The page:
Gary Shilling warns against overpaying for stocks simply because rates are low. In piece for Bloomberg, he explains that investors “tend to be overly enthusiastic at business cycle peaks when corporate cash is plentiful and purchase their shares at high prices.” He writes:
U.S. stocks are expensive by historical standards, and the bulls try to justify current valuations by pointing to extremely low levels of interest rates. There are a number of reasons why that’s no reason to pay sky-high prices relative to profits.
With companies preparing to start reporting results for the third quarter, the S&P 500 Index is trading at 19.1 times earnings over the last 12 months, compared with the average of 16.9 over the long term. It should be noted that earnings per share in the past year have been supported by unsustainable stock buybacks. Corporate managements, though, generally have a buy high, sell low mentality. They tend to be overly enthusiastic at business cycle peaks when corporate cash is plentiful and purchase their shares at high prices.
Also, the 2017 corporate tax cut that reduced the top tax rate from 35% to 21% boosted cash flows. So has the lack of capital spending. Conversely, in recessions, when stocks are cheap, but earnings and cash flow are weak, buybacks are few and sometimes replaced by emergency stock issuance.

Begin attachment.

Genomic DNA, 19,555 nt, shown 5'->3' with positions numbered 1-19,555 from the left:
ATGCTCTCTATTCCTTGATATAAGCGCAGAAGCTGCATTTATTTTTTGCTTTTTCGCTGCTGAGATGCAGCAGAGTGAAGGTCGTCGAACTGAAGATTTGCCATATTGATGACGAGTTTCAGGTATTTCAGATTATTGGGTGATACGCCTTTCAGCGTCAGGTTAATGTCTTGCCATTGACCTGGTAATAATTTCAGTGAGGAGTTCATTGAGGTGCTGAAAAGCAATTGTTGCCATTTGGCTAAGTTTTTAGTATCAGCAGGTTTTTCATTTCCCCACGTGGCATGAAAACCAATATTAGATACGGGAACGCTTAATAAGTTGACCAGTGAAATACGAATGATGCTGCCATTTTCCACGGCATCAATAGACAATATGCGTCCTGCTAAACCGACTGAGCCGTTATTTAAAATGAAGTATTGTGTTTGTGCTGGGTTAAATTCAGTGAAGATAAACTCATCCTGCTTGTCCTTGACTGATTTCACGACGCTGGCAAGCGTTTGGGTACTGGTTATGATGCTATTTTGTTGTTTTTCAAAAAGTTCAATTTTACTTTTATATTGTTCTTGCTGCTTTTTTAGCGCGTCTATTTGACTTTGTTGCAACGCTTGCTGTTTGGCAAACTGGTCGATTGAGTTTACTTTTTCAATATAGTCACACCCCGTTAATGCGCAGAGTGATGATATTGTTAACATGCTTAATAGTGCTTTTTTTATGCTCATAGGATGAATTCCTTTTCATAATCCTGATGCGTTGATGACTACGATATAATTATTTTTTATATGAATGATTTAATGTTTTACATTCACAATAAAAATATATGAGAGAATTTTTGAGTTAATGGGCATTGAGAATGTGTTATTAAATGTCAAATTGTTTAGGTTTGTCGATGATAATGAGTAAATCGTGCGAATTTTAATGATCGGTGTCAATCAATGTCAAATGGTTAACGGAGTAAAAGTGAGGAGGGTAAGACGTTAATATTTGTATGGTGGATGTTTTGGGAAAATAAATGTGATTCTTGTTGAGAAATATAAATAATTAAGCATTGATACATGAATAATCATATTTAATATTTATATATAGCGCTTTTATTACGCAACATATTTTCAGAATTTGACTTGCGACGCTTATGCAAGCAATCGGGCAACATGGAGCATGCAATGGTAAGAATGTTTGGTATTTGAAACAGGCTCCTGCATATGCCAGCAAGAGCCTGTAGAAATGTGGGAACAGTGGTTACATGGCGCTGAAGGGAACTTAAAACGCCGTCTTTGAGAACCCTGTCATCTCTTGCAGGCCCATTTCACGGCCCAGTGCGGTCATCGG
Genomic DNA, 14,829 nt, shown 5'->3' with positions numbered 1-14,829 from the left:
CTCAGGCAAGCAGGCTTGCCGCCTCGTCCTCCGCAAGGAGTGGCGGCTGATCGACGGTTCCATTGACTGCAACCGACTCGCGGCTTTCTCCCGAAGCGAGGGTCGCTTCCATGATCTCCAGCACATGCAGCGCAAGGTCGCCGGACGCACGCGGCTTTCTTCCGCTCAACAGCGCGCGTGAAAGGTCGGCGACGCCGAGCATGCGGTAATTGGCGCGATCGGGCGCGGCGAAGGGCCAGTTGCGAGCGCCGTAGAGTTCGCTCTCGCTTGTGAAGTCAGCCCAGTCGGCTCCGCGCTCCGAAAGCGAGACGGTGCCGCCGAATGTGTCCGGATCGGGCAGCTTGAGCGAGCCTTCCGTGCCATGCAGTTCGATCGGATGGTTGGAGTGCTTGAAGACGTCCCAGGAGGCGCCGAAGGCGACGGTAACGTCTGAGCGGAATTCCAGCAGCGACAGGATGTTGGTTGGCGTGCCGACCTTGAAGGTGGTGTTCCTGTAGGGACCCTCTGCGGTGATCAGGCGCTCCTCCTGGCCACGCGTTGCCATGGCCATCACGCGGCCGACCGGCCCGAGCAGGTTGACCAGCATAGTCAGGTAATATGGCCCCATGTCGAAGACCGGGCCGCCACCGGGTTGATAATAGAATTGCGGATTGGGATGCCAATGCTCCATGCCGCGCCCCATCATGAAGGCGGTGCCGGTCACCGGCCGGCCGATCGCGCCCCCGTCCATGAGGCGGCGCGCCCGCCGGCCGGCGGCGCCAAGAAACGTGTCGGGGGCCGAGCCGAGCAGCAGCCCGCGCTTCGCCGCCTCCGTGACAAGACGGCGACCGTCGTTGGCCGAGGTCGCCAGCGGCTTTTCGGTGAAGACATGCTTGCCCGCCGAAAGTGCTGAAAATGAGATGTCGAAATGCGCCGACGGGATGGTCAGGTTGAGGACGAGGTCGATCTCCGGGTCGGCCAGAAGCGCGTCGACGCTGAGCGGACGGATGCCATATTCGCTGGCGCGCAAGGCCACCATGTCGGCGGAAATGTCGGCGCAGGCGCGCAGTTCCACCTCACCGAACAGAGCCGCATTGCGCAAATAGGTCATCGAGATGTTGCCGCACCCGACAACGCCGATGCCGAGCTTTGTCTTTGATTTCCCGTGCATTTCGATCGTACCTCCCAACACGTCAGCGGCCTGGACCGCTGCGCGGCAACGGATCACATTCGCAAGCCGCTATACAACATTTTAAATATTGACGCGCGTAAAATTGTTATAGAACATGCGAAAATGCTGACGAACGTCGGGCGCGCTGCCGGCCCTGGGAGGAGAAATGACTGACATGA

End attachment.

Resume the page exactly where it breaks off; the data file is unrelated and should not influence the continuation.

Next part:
The cyclically-adjusted price-to-earnings, or CAPE, ratio is also high at 30.3, or 44% above its long-term average of 16.9. This P/E is calculated using real corporate earnings over the past 10 years to iron out short-term fluctuations. Except for 2008, that P/E has been above the long-run average since the early 1990s, so if the long-term number is still valid, the CAPE will be below 16.9 for a number of years in the future to return to trend. Some say that long-run average is no longer relevant, but as legendary investor Sir John Templeton said, “The most dangerous words in the English language are, it’s different this time.”
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